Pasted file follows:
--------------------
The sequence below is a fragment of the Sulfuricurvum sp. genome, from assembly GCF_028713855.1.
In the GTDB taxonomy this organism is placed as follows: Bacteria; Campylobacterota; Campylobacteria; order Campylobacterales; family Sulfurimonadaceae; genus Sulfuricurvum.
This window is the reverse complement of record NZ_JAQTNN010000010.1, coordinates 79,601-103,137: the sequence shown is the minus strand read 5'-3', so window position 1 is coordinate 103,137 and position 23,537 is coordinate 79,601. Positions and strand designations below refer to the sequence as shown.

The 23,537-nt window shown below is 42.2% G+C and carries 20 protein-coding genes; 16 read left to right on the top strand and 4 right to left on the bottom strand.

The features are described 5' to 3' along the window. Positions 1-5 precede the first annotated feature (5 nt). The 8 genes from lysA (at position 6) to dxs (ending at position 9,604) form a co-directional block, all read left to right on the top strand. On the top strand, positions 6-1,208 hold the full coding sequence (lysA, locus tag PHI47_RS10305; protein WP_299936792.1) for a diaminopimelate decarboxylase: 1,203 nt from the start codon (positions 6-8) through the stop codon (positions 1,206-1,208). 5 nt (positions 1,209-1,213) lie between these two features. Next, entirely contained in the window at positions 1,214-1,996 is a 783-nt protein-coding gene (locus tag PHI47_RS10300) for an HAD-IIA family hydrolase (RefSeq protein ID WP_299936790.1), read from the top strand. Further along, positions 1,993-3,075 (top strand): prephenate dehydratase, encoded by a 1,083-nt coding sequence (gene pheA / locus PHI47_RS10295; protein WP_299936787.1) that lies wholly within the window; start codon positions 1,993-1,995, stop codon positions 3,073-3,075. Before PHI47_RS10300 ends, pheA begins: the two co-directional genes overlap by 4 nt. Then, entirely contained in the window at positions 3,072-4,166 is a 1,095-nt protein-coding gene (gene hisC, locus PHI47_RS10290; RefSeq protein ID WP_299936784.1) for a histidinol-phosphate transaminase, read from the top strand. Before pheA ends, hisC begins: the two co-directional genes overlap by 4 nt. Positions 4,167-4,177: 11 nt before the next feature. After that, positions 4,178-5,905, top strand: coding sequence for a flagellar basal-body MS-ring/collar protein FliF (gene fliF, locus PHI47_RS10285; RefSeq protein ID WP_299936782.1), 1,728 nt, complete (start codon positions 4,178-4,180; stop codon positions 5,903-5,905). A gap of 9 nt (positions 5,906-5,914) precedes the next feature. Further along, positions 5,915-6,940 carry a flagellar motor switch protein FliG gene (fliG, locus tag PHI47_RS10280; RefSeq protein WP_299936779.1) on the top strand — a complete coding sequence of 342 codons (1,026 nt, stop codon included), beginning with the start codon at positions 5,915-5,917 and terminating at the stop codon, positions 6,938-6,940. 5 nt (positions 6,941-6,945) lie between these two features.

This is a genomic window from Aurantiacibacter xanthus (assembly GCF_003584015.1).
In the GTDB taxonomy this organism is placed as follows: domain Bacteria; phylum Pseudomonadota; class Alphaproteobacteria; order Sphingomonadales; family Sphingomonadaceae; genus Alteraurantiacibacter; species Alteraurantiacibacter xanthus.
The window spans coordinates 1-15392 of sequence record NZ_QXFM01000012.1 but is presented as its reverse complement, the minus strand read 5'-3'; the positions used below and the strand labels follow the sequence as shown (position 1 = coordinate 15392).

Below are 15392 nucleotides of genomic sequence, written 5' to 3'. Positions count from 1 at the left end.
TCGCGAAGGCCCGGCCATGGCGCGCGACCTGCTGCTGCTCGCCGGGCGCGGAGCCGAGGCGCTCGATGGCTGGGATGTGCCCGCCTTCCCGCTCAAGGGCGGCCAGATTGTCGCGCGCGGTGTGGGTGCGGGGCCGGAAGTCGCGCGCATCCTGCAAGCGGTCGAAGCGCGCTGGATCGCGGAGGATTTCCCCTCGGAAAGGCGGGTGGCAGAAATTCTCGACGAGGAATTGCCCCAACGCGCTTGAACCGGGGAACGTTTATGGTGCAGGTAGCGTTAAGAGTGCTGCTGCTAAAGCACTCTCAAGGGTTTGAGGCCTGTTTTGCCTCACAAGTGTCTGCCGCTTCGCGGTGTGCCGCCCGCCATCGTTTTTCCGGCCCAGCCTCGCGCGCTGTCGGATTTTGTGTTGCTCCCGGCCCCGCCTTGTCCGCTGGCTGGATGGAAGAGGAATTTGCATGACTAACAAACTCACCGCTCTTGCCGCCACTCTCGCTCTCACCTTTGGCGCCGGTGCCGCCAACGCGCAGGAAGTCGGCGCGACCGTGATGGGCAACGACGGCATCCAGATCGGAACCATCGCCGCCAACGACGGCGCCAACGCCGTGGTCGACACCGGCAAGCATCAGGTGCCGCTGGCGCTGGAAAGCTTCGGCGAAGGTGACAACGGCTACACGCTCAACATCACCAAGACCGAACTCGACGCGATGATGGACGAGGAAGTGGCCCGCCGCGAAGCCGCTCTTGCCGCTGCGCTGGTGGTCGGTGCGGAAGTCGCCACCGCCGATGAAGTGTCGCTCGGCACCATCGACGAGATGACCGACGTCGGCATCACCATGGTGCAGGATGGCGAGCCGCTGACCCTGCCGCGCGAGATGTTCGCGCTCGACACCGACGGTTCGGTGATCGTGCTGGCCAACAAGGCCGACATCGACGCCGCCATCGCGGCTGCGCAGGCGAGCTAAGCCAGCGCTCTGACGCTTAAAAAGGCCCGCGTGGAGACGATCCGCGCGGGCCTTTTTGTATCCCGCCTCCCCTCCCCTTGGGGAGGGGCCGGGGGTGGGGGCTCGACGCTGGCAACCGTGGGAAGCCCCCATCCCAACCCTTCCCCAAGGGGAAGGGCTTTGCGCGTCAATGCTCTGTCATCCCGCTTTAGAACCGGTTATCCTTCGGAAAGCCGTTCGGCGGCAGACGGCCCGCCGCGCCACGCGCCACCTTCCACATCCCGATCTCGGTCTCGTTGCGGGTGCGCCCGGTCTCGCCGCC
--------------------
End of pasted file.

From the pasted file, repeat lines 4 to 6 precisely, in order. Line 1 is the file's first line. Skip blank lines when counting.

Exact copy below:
The 23,537-nt window shown below is 42.2% G+C and carries 20 protein-coding genes; 16 read left to right on the top strand and 4 right to left on the bottom strand.

The features are described 5' to 3' along the window. Positions 1-5 precede the first annotated feature (5 nt). The 8 genes from lysA (at position 6) to dxs (ending at position 9,604) form a co-directional block, all read left to right on the top strand. On the top strand, positions 6-1,208 hold the full coding sequence (lysA, locus tag PHI47_RS10305; protein WP_299936792.1) for a diaminopimelate decarboxylase: 1,203 nt from the start codon (positions 6-8) through the stop codon (positions 1,206-1,208). 5 nt (positions 1,209-1,213) lie between these two features. Next, entirely contained in the window at positions 1,214-1,996 is a 783-nt protein-coding gene (locus tag PHI47_RS10300) for an HAD-IIA family hydrolase (RefSeq protein ID WP_299936790.1), read from the top strand. Further along, positions 1,993-3,075 (top strand): prephenate dehydratase, encoded by a 1,083-nt coding sequence (gene pheA / locus PHI47_RS10295; protein WP_299936787.1) that lies wholly within the window; start codon positions 1,993-1,995, stop codon positions 3,073-3,075. Before PHI47_RS10300 ends, pheA begins: the two co-directional genes overlap by 4 nt. Then, entirely contained in the window at positions 3,072-4,166 is a 1,095-nt protein-coding gene (gene hisC, locus PHI47_RS10290; RefSeq protein ID WP_299936784.1) for a histidinol-phosphate transaminase, read from the top strand. Before pheA ends, hisC begins: the two co-directional genes overlap by 4 nt. Positions 4,167-4,177: 11 nt before the next feature. After that, positions 4,178-5,905, top strand: coding sequence for a flagellar basal-body MS-ring/collar protein FliF (gene fliF, locus PHI47_RS10285; RefSeq protein ID WP_299936782.1), 1,728 nt, complete (start codon positions 4,178-4,180; stop codon positions 5,903-5,905). A gap of 9 nt (positions 5,906-5,914) precedes the next feature. Further along, positions 5,915-6,940 carry a flagellar motor switch protein FliG gene (fliG, locus tag PHI47_RS10280; RefSeq protein WP_299936779.1) on the top strand — a complete coding sequence of 342 codons (1,026 nt, stop codon included), beginning with the start codon at positions 5,915-5,917 and terminating at the stop codon, positions 6,938-6,940. 5 nt (positions 6,941-6,945) lie between these two features.

This is a genomic window from Aurantiacibacter xanthus (assembly GCF_003584015.1).